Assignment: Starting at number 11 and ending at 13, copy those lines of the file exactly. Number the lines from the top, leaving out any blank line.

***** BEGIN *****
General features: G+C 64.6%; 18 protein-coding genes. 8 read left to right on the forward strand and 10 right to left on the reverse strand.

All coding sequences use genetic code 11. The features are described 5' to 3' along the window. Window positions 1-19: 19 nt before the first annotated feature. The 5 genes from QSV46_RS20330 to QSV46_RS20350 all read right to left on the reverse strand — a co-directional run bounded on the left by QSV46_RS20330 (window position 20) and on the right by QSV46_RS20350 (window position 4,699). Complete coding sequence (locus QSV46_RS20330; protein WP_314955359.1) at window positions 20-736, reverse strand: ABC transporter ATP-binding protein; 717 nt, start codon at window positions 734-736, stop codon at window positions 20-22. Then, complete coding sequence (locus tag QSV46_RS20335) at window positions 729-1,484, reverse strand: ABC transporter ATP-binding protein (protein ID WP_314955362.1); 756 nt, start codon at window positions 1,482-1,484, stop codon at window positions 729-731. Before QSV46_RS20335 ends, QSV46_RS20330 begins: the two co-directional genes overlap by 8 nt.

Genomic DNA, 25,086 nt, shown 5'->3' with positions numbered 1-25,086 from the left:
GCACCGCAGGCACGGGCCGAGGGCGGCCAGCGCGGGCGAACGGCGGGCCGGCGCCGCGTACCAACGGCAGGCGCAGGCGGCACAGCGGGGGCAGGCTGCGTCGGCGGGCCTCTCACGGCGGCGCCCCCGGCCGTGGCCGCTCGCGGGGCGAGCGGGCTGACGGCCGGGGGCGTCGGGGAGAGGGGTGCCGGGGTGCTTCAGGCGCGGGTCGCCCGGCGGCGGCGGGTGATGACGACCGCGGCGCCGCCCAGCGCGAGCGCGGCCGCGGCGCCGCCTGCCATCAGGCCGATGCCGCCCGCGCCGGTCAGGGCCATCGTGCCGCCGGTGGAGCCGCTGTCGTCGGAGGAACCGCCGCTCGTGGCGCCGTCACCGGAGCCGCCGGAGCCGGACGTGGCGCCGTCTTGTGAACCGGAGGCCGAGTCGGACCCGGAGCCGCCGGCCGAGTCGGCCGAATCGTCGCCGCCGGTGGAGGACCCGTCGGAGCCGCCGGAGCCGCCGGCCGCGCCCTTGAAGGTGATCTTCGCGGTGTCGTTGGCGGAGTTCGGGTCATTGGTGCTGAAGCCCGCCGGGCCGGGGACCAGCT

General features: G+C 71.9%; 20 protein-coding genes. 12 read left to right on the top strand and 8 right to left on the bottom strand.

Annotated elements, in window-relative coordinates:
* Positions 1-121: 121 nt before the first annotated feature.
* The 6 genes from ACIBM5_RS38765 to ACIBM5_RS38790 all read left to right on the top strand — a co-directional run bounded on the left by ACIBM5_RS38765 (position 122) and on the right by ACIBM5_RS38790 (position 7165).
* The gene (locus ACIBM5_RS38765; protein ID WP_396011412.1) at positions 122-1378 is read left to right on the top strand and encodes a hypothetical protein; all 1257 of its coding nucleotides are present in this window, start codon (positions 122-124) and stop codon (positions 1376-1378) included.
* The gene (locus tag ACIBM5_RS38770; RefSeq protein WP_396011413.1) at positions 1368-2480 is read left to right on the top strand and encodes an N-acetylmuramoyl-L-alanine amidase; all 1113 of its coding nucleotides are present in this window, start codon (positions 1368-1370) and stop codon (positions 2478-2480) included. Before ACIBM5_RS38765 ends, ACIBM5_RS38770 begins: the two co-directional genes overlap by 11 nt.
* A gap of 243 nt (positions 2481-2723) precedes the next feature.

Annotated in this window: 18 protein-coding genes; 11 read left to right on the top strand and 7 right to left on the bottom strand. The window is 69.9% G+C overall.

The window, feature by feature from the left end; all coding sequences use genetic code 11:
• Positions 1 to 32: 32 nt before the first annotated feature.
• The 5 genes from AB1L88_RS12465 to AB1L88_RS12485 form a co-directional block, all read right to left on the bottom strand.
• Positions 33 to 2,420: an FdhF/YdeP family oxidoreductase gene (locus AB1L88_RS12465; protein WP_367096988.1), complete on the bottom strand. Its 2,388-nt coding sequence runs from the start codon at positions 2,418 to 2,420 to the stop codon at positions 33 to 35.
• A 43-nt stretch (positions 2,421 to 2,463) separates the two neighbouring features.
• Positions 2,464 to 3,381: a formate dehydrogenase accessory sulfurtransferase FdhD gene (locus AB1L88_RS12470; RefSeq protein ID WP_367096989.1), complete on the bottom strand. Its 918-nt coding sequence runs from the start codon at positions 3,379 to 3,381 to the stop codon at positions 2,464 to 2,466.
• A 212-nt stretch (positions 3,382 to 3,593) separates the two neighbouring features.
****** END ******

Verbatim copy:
* A gap of 243 nt (positions 2481-2723) precedes the next feature.

Annotated in this window: 18 protein-coding genes; 11 read left to right on the top strand and 7 right to left on the bottom strand. The window is 69.9% G+C overall.

The window, feature by feature from the left end; all coding sequences use genetic code 11: